rpc.statd 1277 rpcuser   11u  IPv6  11862      0t0  TCP *:56428 (LISTEN)

7. Find Out who’s Looking What Files and Commands?

Below example shows user abc is using command like ping and /etc directory .

# lsof -i -u abc
 
COMMAND  PID    USER   FD   TYPE DEVICE SIZE/OFF NODE NAME
bash    1839 abc  cwd    DIR  253,0    12288   15 /etc
ping    2525 abc  cwd    DIR  253,0    12288   15 /etc

8. List all Network Connections

The following command with option ‘-i’ shows the list of all network connections ‘LISTENING & ESTABLISHED’.

# lsof -i
 
COMMAND    PID    USER   FD   TYPE DEVICE SIZE/OFF NODE NAME
rpcbind   1203     rpc    6u  IPv4  11326      0t0  UDP *:sunrpc
rpcbind   1203     rpc    7u  IPv4  11330      0t0  UDP *:954
rpcbind   1203     rpc   11u  IPv6  11336      0t0  TCP *:sunrpc (LISTEN)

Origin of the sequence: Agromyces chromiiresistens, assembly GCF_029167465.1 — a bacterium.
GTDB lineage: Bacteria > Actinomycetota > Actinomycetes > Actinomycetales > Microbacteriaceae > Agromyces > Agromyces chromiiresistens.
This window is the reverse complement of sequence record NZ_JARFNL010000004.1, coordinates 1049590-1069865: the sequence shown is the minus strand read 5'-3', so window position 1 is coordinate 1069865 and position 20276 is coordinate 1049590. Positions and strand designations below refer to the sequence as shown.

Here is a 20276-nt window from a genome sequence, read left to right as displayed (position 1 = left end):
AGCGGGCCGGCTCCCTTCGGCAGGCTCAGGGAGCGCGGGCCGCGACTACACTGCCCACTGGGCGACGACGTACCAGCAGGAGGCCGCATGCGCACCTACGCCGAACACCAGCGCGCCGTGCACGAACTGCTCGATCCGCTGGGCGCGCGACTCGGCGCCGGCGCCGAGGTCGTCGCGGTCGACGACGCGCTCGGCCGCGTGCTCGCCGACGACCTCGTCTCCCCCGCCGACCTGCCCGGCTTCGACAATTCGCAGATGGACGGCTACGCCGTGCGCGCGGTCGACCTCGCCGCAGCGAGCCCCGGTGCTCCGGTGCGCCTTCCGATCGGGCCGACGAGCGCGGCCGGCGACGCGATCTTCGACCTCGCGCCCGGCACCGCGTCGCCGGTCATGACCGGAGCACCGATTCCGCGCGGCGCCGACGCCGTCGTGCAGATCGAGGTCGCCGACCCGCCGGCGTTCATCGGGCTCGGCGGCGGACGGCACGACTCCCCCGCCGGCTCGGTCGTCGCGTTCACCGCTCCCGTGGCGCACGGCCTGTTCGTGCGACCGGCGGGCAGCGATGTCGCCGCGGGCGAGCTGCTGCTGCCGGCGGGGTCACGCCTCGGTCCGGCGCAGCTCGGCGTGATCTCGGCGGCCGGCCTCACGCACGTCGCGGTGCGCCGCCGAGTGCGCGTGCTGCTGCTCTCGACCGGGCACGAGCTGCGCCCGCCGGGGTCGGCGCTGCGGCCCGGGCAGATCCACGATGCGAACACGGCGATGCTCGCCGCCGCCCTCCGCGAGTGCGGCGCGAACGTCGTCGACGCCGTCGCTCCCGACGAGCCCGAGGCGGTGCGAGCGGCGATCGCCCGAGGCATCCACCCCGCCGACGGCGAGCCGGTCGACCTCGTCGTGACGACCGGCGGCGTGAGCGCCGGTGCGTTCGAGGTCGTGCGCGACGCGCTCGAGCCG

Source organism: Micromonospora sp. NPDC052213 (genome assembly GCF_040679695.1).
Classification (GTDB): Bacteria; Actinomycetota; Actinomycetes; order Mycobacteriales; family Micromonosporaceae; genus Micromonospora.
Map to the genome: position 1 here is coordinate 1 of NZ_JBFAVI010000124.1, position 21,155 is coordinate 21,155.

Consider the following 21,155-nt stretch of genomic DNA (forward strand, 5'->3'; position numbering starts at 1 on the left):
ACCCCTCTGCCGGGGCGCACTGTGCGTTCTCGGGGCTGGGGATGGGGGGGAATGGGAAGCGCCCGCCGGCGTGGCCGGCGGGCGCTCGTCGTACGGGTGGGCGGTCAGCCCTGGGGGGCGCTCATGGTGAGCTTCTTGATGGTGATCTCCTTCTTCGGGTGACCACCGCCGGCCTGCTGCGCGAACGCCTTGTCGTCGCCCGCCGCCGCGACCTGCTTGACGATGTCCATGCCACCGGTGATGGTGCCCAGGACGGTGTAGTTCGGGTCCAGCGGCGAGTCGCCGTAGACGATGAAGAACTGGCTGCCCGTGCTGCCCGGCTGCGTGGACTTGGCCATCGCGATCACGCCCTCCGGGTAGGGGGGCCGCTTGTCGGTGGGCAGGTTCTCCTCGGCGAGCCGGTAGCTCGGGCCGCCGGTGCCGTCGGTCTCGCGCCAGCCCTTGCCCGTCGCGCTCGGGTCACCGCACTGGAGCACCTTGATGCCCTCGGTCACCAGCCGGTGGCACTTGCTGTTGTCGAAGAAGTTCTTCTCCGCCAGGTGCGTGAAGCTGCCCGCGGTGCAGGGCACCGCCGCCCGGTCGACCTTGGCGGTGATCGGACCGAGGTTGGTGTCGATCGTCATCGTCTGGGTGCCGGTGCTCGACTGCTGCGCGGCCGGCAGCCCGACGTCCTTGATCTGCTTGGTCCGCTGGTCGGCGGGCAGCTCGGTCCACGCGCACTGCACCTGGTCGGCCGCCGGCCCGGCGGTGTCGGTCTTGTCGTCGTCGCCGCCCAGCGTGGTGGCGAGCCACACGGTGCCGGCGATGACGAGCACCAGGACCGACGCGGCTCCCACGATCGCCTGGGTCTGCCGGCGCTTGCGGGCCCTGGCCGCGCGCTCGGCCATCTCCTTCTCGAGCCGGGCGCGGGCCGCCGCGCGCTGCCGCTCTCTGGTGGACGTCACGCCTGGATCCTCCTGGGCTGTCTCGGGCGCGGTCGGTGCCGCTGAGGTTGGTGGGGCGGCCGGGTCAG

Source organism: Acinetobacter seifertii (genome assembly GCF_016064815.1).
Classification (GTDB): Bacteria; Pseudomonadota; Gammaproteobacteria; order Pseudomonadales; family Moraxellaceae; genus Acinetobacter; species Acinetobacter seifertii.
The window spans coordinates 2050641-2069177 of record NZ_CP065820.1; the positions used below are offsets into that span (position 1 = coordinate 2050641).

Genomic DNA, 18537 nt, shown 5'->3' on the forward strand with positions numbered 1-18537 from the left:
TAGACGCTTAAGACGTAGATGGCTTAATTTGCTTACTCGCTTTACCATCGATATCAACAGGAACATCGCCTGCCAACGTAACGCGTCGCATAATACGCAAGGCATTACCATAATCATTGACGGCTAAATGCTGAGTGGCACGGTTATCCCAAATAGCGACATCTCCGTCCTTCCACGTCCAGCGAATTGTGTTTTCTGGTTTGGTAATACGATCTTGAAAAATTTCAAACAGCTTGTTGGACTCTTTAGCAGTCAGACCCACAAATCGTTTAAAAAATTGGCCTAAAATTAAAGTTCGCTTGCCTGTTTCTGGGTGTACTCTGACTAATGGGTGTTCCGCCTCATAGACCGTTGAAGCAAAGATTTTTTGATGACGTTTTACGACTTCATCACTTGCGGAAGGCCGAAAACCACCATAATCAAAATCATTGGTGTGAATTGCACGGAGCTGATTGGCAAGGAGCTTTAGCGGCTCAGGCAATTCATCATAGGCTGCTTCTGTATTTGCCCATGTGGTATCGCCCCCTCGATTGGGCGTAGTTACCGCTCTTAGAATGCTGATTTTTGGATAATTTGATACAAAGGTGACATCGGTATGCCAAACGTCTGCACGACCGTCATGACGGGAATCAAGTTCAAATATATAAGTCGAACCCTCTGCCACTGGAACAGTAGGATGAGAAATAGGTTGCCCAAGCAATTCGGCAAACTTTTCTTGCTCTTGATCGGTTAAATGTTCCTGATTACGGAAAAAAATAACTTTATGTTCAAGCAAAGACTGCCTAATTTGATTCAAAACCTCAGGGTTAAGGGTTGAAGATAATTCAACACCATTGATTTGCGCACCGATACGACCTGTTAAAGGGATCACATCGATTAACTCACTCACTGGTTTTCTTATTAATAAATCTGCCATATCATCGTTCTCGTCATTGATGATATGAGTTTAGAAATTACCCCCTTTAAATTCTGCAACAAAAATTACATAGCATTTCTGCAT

avahi-dae 1241   avahi   13u  IPv4  11579      0t0  UDP *:mdns
avahi-dae 1241   avahi   14u  IPv4  11580      0t0  UDP *:58600
rpc.statd 1277 rpcuser   11u  IPv6  11862      0t0  TCP *:56428 (LISTEN)
cupsd     1346    root    6u  IPv6  12112      0t0  TCP localhost:ipp (LISTEN)
cupsd     1346    root    7u  IPv4  12113      0t0  TCP localhost:ipp (LISTEN)
sshd      1471    root    3u  IPv4  12683      0t0  TCP *:ssh (LISTEN)
master    1551    root   12u  IPv4  12896      0t0  TCP localhost:smtp (LISTEN)
master    1551    root   13u  IPv6  12898      0t0  TCP localhost:smtp (LISTEN)
sshd      1834    root    3r  IPv4  15101      0t0  TCP 192.168.0.2:ssh->192.168.0.1:conclave-cpp (ESTABLISHED)
httpd     1918    root    5u  IPv6  15991      0t0  TCP *:http (LISTEN)
httpd     1918    root    7u  IPv6  15995      0t0  TCP *:https (LISTEN)